Emergency Response

The public health approach to treating occupational diseases and injuries has allowed the Clinics to be in a unique position to handle emergencies that affect workers. The Clinics are designed to respond to exposure episodes and disease clusters. In the past few years, two situations, in particular, have occurred in NYS where the Clinics have made substantial contributions. These include the WTC disaster and exposure to Anthrax in a public building. The unique training of clinic medical staff has allowed them to offer immediate technical expertise and consultations with the medical community. Working closely with local, state, and federal governmental agencies, as well as with employers and unions, the Clinics assisted in providing a coherent public health response. The established relationship with social service agencies allow rapid response for social, psychological and financial services - all much needed particularly after the WTC disaster. The Clinics have also been part of the ongoing public health response to bioterrorism by providing guidance to many groups about the risks of various chemical and biological agents, conducting anthrax testing and vaccinations to "at-risk" workers, and educating workers and employers on the signs and symptoms of anthrax and preventive measures they can take to reduce exposure.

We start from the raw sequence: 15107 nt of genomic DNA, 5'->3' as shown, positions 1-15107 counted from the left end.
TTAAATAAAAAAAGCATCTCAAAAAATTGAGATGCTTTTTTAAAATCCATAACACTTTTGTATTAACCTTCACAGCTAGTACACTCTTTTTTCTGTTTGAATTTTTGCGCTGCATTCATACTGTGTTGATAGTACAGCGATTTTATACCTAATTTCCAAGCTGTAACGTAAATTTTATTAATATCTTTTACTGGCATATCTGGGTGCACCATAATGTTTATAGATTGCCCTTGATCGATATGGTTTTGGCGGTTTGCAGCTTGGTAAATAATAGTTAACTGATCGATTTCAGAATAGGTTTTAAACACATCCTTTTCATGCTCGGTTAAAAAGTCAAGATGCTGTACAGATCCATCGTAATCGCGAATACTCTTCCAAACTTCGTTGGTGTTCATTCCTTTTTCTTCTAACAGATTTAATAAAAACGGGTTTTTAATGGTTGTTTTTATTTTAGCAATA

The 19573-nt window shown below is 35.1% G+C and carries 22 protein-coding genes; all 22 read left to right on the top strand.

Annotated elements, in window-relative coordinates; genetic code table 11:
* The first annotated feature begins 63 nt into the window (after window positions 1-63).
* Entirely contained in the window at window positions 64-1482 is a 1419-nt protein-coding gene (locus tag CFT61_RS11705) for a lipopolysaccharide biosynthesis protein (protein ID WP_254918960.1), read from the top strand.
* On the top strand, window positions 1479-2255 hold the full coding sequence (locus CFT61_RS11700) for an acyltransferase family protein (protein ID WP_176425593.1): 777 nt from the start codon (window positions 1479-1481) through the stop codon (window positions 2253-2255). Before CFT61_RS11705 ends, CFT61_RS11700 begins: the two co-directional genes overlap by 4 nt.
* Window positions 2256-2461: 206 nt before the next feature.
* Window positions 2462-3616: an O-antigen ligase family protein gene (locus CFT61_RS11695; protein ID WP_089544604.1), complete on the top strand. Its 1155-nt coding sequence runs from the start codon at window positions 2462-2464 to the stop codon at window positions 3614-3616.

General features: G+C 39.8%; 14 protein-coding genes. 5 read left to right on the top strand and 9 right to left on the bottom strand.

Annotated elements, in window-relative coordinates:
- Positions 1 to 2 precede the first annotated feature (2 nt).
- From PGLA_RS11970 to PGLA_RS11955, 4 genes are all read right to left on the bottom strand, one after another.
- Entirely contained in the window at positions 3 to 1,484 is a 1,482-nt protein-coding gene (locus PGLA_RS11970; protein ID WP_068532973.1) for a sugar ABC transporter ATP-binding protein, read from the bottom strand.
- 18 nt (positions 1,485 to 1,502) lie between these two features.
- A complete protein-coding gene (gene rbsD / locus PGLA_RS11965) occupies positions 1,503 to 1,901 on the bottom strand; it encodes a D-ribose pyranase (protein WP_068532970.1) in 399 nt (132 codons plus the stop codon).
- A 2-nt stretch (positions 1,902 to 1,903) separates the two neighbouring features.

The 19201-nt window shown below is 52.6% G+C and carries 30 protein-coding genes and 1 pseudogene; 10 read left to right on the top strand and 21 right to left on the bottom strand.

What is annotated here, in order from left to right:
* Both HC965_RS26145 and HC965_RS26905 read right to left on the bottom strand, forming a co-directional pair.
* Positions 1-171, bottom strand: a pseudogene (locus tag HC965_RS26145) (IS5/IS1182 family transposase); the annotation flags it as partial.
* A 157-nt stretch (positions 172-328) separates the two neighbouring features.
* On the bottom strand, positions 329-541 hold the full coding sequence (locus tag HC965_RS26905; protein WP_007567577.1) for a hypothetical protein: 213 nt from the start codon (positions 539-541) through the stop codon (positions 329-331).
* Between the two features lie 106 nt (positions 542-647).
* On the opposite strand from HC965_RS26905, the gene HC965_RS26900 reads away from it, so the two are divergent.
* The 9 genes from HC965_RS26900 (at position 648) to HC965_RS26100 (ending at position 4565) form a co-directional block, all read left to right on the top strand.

Disease Monitoring

Utilization of the public health approach has allowed for effective disease monitoring among workers. For example, the Clinics conduct cardiac risk factor screening for high risk populations as part of their respiratory fit testing certification. They offer screenings for health issues as diverse as skin cancer to Lyme disease, and prophylactic vaccinations for conditions like rabies and Hepatitis. The Quality Assurance/Quality Improvement program, conducted over the past 4 years, confirmed that the Clinics address basic public health issues such as smoking cessation with all patients who smoke.

  • Table 1.3 is available on page 10 of the complete Occupational Health Clinic Report (PDF, 6.77MB)

Summary of Outreach Activities Conducted by the New York State Occupational Health Clinic Network in 2003*

*This data is not routinely collected by the OHCN, so numbers are in underrprensentation of outreach activities.

Community Benefits

The public health approach also allows the Clinic Network to reach deep into their local communities. The design of the NYS OHCN, requiring advisory boards to assist in setting policy for each Clinic, has created a network of partners that are useful for disseminating information into the working community, and for developing effective, affordable and acceptable worksite interventions. These partnerships, along with other outreach endeavors, have allowed the Clinics to enlist communities in prioritizing occupational health problems, determining and evaluating potential interventions, and then actually testing these interventions with the goal towards widespread dissemination. Table 1.3 illustrates the various types of education and outreach activities conducted by the NYS OHCN within a one-year time period. The sheer magnitude of activities conducted along with the large number of people potentially affected illustrates the wide range of outreach conducted within the Network.